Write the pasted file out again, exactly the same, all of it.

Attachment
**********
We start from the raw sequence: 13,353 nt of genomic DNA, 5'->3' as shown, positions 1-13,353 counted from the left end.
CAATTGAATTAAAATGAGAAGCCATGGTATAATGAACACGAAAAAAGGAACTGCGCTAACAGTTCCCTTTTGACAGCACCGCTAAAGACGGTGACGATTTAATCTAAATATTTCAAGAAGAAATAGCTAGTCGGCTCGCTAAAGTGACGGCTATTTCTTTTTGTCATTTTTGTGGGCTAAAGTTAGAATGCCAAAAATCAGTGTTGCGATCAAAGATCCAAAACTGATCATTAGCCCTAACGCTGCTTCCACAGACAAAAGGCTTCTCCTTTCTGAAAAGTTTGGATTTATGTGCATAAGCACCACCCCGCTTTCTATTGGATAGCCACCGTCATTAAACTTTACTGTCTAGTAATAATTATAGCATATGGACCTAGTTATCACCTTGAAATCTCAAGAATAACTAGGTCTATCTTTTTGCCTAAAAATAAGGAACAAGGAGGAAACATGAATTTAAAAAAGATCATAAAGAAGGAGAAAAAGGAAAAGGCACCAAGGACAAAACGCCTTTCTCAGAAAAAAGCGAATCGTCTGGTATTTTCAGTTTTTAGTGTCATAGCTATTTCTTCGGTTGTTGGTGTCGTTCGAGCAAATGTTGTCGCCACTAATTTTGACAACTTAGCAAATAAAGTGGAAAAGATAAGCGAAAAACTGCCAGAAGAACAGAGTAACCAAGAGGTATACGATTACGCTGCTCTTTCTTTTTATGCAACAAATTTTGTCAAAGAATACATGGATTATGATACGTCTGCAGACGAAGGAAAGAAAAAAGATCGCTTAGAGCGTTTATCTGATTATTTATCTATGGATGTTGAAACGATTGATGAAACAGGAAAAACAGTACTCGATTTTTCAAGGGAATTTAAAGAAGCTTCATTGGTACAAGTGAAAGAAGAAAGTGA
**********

We start from the raw sequence: 13,353 nt of genomic DNA, 5'->3' as shown, positions 1-13,353 counted from the left end.
CAATTGAATTAAAATGAGAAGCCATGGTATAATGAACACGAAAAAAGGAACTGCGCTAACAGTTCCCTTTTGACAGCACCGCTAAAGACGGTGACGATTTAATCTAAATATTTCAAGAAGAAATAGCTAGTCGGCTCGCTAAAGTGACGGCTATTTCTTTTTGTCATTTTTGTGGGCTAAAGTTAGAATGCCAAAAATCAGTGTTGCGATCAAAGATCCAAAACTGATCATTAGCCCTAACGCTGCTTCCACAGACAAAAGGCTTCTCCTTTCTGAAAAGTTTGGATTTATGTGCATAAGCACCACCCCGCTTTCTATTGGATAGCCACCGTCATTAAACTTTACTGTCTAGTAATAATTATAGCATATGGACCTAGTTATCACCTTGAAATCTCAAGAATAACTAGGTCTATCTTTTTGCCTAAAAATAAGGAACAAGGAGGAAACATGAATTTAAAAAAGATCATAAAGAAGGAGAAAAAGGAAAAGGCACCAAGGACAAAACGCCTTTCTCAGAAAAAAGCGAATCGTCTGGTATTTTCAGTTTTTAGTGTCATAGCTATTTCTTCGGTTGTTGGTGTCGTTCGAGCAAATGTTGTCGCCACTAATTTTGACAACTTAGCAAATAAAGTGGAAAAGATAAGCGAAAAACTGCCAGAAGAACAGAGTAACCAAGAGGTATACGATTACGCTGCTCTTTCTTTTTATGCAACAAATTTTGTCAAAGAATACATGGATTATGATACGTCTGCAGACGAAGGAAAGAAAAAAGATCGCTTAGAGCGTTTATCTGATTATTTATCTATGGATGTTGAAACGATTGATGAAACAGGAAAAACAGTACTCGATTTTTCAAGGGAATTTAAAGAAGCTTCATTGGTACAAGTGAAAGAAGAAAGTGA